I know the Glock haters out there are going to disagree, but you’re allowed to be wrong. It’s a free country.

Murica
Hell yeah!

I know. I’m a right-handed shooter. But my left-handed husband is also a big-time fan of the Glock 19. 

Make sure you get the Gen 5 version.

It has an ambidextrous slide stop lever, a flared mag well for easy ambidextrous loading, a reversible magazine release button, and no manual safety. That means there’s no fumbling around to switch an external safety designed for a right-handed shooter. No safety = no fumbling. 

The Glock 19 is the compact version of the Glock 17. (Pictured: Custom Axelson Tactical Axe 19)
The Glock 19 is the compact version of the Glock 17. (Pictured: Custom Axelson Tactical Axe 19)

The Glock 19 does have a drop safe trigger for those concerned about accidental discharge. If you can’t keep your booger picker off the bang switch, this is not the gun for you. And you should probably review basic gun safety.

2. Beretta APX Centurion

The APX Centurion has a high, tight, natural grip with excellent ergonomics that make it a pleasure to shoot regardless of whether you’re right- or left-handed. But it’s the ambidextrous slide catch and  reversible magazine release that should get the attention of southpaws.

Beretta APX Centurion and shells
Beretta APX Centurion

The APX was Baretta’s attempt at designing a new military service pistol, and is chambered in .40 S&W.

Although it lost to the Sig P320, the APX deserves more attention than it gets. It is durable, easy to shoot (no matter your hand preference), and has one of the best striker triggers on the market. 

Yes, we understand the APX Centurion is a smidge on the bulky side. This one isn’t exactly easy to conceal. However, lefties with larger hands will appreciate the extra size. 

334
at Palmetto State Armory

Prices accurate at time of writing

Prices accurate at time of writing

3. CZ P-07

The 9mm SA/DA CZ P-07 makes the list because the safety configuration can be easily converted to decocking and vice versa, while the controls stay completely ambidextrous.  

CZ P-07
CZ P-07 with a light and extended mag

The CZ P-07 has CZ’s unique Omega trigger system which allows the shooter to use a decocking lever or install a manual safety. This feature gives you the option to carry the weapon with the hammer down for a double-action first shot. However, you can also carry it “cocked and locked” like a traditional 1911.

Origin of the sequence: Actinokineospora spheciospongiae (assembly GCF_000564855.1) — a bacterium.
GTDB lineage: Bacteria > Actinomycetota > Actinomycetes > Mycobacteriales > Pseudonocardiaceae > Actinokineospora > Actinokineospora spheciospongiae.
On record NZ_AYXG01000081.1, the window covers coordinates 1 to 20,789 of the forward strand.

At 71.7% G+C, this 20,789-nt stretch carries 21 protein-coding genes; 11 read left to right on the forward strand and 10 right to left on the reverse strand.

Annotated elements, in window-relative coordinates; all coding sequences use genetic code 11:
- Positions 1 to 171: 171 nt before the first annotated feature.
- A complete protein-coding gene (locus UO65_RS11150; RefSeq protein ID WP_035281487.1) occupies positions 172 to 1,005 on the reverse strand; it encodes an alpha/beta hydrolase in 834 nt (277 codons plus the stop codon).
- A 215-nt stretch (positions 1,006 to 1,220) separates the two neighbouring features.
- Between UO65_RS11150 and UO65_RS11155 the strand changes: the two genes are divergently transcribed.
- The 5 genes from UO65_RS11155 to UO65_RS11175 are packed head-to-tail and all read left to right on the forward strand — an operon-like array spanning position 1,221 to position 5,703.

CZ P-07 Outside
CZ P-07

This is a sweet option, because 1911s are cool. They just don’t make them for left-handed shooters (which proves my point that lefties are oppressed and downtrodden).

Although the CZ P-07 may not be the “best” handgun for lefties, if you prefer a hammer-fired pistol over a polymer-framed striker one, this is one of the few options that won’t leave the southpaws completely flustered. 

515
at Brownells

Prices accurate at time of writing

Prices accurate at time of writing

4. Heckler & Koch VP9

Introduced in 2014, the VP9 9mm quickly grew a loyal fan base among left-handed shooters. It comes with three changeable back straps and six side panels, so you can customize the grip to fit any hand size. The molded finger grooves also allow for quick, instinctive hand positioning whether you’re shooting with your right or left hand. 

Heckler & Koch VP9
Heckler & Koch VP9

All controls on the VP9 are completely ambidextrous. With a slide release on each side of the weapon and a magazine release easily activated by left- and right-handed shooters, we’re surprised this one isn’t more popular. 

5. Charter Arms Southpaw

Revolvers are a pretty popular choice for left-handed shooters. Revolvers and lefties are generally compatible. However, having to change hands to swing open the cylinder can be about as annoying for lefties as having to use a right-handed can opener. 

Charter Arms Southpaw
Charter Arms Southpaw

Enter the Charter Arms Southpaw. In case you couldn’t tell by the name, the Southpaw is designed specifically for left-handed shooters. Charter Arms claims it is the FIRST revolver designed specifically for lefties.